jects developed very fast”(Interview, Wind Engineer, Chinese Academy of Sciences). Despite high ambitions in terms of develThus, this law was a milestone for elevating oping innovative capabilities, Chinese prorenewables to a strategic position in China ducers still produce almost exclusively for or, as expressed by a European lead-firm: the Chinese market. However, Chinese wind “What drives the growth is the Chinese policy. turbine manufacturers have recently started The passage of the renewable energy law was an internationalisation process and some are approaching international markets. Not least

kind of a kick off”.

for tapping into new knowledge.

What drives the growth is the Chinese policy. The passage of the renewable energy law was kind of a kick off ”

Interview, Wind Engineer, Chinese Academy of Sciences

Until the turn of the millennium, China’s Europe (and Denmark in particular) is perwind energy industry was largely built on ceived as a main location from which the donors, acquisition of finished wind turbines Chinese companies can learn more. A couand licensed technology from European ple of Chinese companies have already set up

their engagement with partners in China.

companies spread on a very small scale into R&D centres in Denmark. European firms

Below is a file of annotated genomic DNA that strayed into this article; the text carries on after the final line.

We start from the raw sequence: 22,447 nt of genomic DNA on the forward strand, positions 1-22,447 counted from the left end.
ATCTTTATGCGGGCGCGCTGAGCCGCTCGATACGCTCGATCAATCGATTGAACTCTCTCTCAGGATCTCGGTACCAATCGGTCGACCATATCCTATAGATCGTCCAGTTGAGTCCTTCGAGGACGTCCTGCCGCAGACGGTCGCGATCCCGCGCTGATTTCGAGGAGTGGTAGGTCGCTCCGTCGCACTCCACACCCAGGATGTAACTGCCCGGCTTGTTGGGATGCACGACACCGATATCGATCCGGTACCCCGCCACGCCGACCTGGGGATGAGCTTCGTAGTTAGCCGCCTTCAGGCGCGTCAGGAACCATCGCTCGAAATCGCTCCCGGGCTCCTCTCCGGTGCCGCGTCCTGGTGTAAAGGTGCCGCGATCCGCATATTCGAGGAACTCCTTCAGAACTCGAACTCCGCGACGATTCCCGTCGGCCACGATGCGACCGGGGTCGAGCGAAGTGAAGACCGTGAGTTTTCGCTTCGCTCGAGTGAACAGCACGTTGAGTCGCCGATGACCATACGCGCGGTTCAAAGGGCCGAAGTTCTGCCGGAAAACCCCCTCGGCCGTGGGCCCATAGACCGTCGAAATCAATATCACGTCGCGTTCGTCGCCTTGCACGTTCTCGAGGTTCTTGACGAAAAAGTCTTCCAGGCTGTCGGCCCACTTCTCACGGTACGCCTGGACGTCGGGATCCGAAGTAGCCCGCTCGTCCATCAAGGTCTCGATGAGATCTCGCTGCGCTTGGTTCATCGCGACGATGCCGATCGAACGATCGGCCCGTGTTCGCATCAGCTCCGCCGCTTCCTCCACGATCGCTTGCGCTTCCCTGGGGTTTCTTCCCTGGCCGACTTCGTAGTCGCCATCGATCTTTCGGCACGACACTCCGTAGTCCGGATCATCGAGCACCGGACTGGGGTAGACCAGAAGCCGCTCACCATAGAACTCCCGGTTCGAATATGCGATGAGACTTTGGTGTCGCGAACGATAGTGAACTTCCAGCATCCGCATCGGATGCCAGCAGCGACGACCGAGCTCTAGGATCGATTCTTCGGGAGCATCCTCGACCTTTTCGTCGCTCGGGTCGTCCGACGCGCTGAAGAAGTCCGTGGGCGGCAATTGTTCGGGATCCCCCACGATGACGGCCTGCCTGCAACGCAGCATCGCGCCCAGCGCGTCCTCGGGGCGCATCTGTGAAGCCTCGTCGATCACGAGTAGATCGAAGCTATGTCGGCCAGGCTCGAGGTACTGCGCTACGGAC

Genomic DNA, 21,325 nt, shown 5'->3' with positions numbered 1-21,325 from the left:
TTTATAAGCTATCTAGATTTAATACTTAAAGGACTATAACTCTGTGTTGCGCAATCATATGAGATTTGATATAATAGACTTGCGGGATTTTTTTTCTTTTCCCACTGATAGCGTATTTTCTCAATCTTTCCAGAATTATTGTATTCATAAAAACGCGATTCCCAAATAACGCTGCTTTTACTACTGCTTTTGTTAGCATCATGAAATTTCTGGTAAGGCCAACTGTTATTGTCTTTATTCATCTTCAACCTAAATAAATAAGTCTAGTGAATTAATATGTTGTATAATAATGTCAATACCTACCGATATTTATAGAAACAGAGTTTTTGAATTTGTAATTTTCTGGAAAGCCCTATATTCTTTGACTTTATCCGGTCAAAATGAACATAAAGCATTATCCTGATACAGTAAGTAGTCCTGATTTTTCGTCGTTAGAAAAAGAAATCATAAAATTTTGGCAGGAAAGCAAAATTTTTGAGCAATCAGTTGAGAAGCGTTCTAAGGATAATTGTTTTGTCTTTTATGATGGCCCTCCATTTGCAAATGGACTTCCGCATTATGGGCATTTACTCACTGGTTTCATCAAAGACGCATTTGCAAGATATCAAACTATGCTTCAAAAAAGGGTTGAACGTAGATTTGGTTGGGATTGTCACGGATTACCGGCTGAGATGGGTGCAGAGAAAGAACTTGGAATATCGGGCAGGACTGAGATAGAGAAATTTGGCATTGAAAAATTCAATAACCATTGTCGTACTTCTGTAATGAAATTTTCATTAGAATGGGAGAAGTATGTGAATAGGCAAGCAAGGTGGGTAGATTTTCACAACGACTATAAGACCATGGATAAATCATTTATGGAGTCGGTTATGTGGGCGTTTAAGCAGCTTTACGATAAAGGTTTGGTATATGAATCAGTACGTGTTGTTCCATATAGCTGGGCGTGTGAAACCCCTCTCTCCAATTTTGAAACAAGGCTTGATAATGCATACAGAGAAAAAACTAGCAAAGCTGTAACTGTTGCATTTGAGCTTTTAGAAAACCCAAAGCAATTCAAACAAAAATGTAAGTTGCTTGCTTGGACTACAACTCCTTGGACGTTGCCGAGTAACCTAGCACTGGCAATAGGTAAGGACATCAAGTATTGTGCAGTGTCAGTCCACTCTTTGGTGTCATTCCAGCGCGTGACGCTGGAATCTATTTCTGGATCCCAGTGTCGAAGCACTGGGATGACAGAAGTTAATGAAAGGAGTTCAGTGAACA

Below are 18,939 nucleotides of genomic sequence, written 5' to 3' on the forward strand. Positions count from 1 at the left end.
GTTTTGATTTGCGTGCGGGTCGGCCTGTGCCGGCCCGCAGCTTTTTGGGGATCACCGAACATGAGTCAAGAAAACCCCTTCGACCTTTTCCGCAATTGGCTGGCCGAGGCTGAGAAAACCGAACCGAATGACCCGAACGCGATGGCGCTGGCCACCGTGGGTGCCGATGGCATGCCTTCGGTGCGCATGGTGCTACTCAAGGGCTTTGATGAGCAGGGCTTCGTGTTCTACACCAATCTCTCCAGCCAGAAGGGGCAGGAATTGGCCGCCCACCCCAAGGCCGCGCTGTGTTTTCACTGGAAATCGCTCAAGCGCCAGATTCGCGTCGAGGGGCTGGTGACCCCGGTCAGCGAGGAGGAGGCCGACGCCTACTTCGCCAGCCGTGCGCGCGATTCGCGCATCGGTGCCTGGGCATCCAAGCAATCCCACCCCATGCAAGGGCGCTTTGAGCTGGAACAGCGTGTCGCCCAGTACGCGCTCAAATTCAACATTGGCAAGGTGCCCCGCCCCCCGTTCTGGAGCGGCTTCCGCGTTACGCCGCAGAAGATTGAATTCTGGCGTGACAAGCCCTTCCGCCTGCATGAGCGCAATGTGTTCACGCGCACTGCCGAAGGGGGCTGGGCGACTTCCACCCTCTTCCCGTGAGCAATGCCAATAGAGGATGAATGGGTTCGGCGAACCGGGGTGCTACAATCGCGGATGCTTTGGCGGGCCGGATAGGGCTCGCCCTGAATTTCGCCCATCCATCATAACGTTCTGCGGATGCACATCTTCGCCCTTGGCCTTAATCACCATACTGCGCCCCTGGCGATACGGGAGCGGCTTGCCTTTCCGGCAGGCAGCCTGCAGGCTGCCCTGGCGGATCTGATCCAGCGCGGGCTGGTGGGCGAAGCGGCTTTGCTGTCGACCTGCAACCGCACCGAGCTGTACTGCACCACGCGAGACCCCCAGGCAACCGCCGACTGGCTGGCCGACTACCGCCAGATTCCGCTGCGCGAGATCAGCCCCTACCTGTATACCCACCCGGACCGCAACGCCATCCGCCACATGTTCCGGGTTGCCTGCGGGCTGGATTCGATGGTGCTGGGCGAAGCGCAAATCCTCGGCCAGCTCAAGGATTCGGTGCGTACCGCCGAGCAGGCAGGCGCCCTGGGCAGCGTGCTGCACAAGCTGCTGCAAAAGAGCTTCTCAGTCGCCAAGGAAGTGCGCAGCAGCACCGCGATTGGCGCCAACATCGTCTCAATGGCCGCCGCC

The Chinese Wind Turbine Industry

nese wind turbine technology has evolved cations, primarily China and India. In other

Today, the Chinese wind turbine industry is overly competitive. It entails more than 80 wind turbine manufacturers, and the Chinese market boasts the highest growth rates internationally, with an average growth rate of 96.8 percentages annually in the last three years. Several large domestic Chinese wind turbine manufacturers have emerged within the last decade. Sinovel and Goldwind take the largest share, followed by United Power and Ming Yang just to mention some of them. As of the end of 2010, these four were A major driver for the development of the Chinese wind energy market has been the establishment of an institutional context, as a comprehensive, concerted policy framework addressing the development of renewable energies. This change in the institutional context was first reflected clearly in the 11th 5-year-plan (2006-2010), which explicitly linked environmental sustainability to the key goal of establishing what was called a harmonious socialist society, signalling a socially, environmentally, and economically sustainable economy. With the Renewable Energy Law from 2005, the Chinese wind energy industry really took off, as it explicitly seeks to ensure that renewable energy projects have an outlet for their output at prices 38

that will make it possible to finance the pro- Technical barriers and the role of GINs for jects: “From then on, our wind turbine pro- a post-carbon society


the local industry during the mid 1990s. Chi- have also initiated R&D centres in new lofrom imitation, reverse engineering, and words, GINs can be identified. licensing in the 1980-90s, combined with assistance from foreign consultants.

One Our research also points towards important

example is how DANIDA funded a project barriers for GINs in the wind turbine inin 1986 for Goldwind in Xinjiang, which dustry and for approaching a post-carbon imported 13 units of 150 kW ‘Bonus’ (now global society. Most importantly are the Siemens Wind Power) turbines.

technological barriers, intellectual property rights, quality issues, and issues of limited